Parents of children with attention deficit hyperactivity disorder (ADHD) have been understandably nervous about using medications like Adderall or Ritalin to treat the disorder following reports about side effects ranging from heart failure to psychiatric problems.
Now two prominent psychiatry associations have teamed up to release a free guide for parents on treating ADHD in their children. The ADHD Parents Medication Guide details the symptoms, treatment options, medications, side effects and other information about the disorder. It was developed by the American Psychiatric Association and the American Academy of Child and Adolescent Psychiatry, and parents can download it from ParentsMedguide.org. The site also offers a medication guide to treating depression in children.
ADHD is a neurobehavioral disorder that causes excessive restlessness, inattention, distractedness and impulsiveness. Researchers believe it affects between 3 percent and 7 percent of school-age kids and about 4 percent of adults. Left untreated, ADHD has been shown to increase the risk of academic failure, social and criminal behavior problems, substance abuse, depression and relationship difficulties.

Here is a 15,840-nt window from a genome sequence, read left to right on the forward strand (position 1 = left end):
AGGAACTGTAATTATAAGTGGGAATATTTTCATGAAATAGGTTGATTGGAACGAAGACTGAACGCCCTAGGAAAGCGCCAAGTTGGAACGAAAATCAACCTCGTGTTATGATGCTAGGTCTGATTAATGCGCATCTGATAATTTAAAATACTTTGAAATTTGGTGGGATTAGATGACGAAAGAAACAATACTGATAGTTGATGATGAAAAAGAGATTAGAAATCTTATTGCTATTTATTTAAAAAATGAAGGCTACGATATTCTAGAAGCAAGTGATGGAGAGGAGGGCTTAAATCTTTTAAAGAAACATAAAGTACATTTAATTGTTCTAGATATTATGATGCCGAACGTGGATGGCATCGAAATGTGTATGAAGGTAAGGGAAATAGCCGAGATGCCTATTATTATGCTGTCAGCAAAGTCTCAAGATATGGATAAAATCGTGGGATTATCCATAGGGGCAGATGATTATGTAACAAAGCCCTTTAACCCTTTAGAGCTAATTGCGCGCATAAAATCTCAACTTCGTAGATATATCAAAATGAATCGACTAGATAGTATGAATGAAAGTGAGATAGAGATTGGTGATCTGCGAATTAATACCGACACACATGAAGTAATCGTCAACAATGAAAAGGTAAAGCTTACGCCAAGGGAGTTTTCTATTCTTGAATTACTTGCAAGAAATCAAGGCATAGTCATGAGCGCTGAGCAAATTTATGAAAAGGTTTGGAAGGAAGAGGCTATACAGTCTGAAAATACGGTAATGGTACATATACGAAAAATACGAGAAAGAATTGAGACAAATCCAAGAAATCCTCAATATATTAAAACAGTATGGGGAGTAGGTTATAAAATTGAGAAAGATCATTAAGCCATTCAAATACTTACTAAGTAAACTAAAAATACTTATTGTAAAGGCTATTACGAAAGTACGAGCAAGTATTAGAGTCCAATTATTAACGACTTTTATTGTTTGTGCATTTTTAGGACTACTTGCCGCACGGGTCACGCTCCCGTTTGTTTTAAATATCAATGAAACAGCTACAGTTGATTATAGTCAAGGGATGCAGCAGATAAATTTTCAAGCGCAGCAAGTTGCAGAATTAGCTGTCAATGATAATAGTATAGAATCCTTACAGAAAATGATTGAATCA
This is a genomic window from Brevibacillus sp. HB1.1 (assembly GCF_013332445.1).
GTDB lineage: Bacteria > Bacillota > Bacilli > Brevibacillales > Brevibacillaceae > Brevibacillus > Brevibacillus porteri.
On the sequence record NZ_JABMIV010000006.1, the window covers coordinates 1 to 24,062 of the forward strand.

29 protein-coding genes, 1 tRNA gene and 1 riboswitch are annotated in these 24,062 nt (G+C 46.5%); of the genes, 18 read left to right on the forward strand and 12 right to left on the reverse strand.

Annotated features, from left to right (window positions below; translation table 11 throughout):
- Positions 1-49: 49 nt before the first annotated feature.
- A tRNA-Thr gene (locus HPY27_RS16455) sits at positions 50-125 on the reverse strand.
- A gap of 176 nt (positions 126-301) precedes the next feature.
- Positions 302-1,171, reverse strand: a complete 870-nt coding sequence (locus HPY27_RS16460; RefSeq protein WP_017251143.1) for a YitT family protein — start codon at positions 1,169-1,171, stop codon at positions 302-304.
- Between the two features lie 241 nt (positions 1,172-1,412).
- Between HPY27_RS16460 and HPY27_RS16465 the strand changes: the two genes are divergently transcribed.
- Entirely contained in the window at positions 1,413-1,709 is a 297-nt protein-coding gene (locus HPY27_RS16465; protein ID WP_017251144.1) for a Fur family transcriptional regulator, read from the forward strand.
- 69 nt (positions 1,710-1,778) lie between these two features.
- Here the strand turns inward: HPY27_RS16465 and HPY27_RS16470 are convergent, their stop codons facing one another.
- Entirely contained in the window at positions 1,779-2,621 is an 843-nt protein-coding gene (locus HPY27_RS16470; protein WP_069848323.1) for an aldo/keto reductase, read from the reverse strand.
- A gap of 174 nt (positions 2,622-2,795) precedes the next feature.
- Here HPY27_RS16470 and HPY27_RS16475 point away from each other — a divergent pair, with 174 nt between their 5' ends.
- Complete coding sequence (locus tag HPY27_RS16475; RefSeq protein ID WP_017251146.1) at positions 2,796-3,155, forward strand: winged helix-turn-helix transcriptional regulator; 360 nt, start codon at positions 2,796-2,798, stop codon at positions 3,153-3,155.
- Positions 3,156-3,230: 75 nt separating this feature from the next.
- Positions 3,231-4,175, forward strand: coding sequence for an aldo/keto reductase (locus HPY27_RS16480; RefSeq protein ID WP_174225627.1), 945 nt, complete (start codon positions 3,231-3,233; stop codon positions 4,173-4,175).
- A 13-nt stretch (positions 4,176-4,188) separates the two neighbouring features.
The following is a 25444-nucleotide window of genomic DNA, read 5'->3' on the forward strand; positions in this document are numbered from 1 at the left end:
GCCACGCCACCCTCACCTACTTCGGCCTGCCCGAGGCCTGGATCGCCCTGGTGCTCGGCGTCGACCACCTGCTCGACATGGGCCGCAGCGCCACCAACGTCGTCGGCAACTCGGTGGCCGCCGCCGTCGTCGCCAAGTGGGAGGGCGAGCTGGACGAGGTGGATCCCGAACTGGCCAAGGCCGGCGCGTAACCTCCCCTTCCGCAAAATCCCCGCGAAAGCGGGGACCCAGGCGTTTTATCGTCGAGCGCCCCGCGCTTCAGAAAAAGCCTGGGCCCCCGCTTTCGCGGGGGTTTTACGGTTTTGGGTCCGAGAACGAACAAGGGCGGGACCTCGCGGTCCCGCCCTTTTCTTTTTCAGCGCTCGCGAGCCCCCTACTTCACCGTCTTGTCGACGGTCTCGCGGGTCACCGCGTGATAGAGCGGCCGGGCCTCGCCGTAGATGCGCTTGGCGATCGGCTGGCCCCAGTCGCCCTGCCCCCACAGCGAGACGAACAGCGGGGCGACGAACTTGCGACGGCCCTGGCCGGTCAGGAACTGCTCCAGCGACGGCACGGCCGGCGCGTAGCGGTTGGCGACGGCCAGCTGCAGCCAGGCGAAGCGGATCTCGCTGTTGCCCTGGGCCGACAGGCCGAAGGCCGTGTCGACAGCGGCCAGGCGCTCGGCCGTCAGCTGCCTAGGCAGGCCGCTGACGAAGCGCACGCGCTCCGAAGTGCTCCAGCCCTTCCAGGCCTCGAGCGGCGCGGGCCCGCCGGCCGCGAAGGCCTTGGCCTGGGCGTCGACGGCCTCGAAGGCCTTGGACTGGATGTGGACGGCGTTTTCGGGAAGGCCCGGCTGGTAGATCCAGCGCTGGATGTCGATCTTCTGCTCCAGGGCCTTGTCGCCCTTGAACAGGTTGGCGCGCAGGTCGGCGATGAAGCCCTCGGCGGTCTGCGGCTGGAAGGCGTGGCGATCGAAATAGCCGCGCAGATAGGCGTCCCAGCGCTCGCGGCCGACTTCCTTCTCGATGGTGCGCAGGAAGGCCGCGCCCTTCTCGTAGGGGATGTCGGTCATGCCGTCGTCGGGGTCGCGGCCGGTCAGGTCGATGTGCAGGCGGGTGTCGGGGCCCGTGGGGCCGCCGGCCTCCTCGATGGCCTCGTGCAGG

In February, the U.S. Food and Drug Administration (FDA) ordered manufacturers to put "black box" labels on several ADHD medications, warning of potentially serious side effects after reviewing reports about cardiovascular or psychiatric problems that occurred in patients taking the drugs. Among the medications that now carry warning labels are specific forms of Adderall, Concerta, Daytrana, Desoxyn, Dexedrine, Focalin, Metadate CD, Methylin, Ritalin and Strattera.
The new ADHD medication guide emphasizes that while the FDA found these medications to be generally safe and beneficial, children taking the drugs could suffer serious side effects and should be closely monitored.
- Deirdre Wilson
Posted October 2007.
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